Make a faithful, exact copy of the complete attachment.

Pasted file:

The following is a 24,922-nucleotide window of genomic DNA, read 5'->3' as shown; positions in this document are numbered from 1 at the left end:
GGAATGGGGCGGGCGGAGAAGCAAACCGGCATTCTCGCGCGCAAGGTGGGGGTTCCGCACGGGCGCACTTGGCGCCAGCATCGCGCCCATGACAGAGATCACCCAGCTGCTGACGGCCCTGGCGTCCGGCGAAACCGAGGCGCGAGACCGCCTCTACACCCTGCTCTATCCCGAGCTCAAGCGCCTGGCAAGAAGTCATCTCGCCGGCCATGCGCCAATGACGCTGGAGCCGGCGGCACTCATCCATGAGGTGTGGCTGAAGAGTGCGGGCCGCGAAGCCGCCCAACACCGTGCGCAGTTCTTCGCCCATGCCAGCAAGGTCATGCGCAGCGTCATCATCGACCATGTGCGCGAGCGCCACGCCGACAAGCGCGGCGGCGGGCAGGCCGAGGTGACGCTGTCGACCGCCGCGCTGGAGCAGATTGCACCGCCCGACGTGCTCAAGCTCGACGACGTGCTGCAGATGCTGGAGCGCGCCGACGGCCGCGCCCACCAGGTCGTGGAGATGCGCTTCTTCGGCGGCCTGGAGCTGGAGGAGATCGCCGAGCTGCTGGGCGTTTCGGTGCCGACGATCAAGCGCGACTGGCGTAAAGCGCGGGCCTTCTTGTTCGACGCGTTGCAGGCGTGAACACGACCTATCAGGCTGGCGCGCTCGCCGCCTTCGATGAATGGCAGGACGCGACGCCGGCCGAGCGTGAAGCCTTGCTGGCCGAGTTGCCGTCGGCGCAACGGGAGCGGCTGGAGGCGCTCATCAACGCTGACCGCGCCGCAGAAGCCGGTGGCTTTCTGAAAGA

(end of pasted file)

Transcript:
The following is a 24,922-nucleotide window of genomic DNA, read 5'->3' as shown; positions in this document are numbered from 1 at the left end:
GGAATGGGGCGGGCGGAGAAGCAAACCGGCATTCTCGCGCGCAAGGTGGGGGTTCCGCACGGGCGCACTTGGCGCCAGCATCGCGCCCATGACAGAGATCACCCAGCTGCTGACGGCCCTGGCGTCCGGCGAAACCGAGGCGCGAGACCGCCTCTACACCCTGCTCTATCCCGAGCTCAAGCGCCTGGCAAGAAGTCATCTCGCCGGCCATGCGCCAATGACGCTGGAGCCGGCGGCACTCATCCATGAGGTGTGGCTGAAGAGTGCGGGCCGCGAAGCCGCCCAACACCGTGCGCAGTTCTTCGCCCATGCCAGCAAGGTCATGCGCAGCGTCATCATCGACCATGTGCGCGAGCGCCACGCCGACAAGCGCGGCGGCGGGCAGGCCGAGGTGACGCTGTCGACCGCCGCGCTGGAGCAGATTGCACCGCCCGACGTGCTCAAGCTCGACGACGTGCTGCAGATGCTGGAGCGCGCCGACGGCCGCGCCCACCAGGTCGTGGAGATGCGCTTCTTCGGCGGCCTGGAGCTGGAGGAGATCGCCGAGCTGCTGGGCGTTTCGGTGCCGACGATCAAGCGCGACTGGCGTAAAGCGCGGGCCTTCTTGTTCGACGCGTTGCAGGCGTGAACACGACCTATCAGGCTGGCGCGCTCGCCGCCTTCGATGAATGGCAGGACGCGACGCCGGCCGAGCGTGAAGCCTTGCTGGCCGAGTTGCCGTCGGCGCAACGGGAGCGGCTGGAGGCGCTCATCAACGCTGACCGCGCCGCAGAAGCCGGTGGCTTTCTGAAAGA